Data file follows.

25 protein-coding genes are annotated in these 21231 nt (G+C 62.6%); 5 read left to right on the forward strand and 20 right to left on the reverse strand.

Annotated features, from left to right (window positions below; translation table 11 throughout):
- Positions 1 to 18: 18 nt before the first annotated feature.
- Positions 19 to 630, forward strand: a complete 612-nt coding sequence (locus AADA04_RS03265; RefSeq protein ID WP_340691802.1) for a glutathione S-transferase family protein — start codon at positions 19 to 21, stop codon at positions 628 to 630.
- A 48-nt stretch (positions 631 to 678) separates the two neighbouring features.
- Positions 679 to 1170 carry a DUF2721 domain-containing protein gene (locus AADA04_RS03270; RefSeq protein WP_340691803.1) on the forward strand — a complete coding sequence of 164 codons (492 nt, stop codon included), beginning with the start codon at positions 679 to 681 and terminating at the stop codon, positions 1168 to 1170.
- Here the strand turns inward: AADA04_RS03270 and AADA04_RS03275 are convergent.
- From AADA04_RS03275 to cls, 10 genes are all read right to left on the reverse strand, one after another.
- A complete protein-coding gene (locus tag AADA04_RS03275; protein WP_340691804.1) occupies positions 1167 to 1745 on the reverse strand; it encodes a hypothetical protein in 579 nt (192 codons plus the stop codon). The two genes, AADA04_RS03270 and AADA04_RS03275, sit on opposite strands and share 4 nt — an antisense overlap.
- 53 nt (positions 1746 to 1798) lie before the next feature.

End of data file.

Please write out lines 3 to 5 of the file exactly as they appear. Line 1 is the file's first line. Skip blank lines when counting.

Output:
- Positions 1 to 18: 18 nt before the first annotated feature.
- Positions 19 to 630, forward strand: a complete 612-nt coding sequence (locus AADA04_RS03265; RefSeq protein ID WP_340691802.1) for a glutathione S-transferase family protein — start codon at positions 19 to 21, stop codon at positions 628 to 630.
- A 48-nt stretch (positions 631 to 678) separates the two neighbouring features.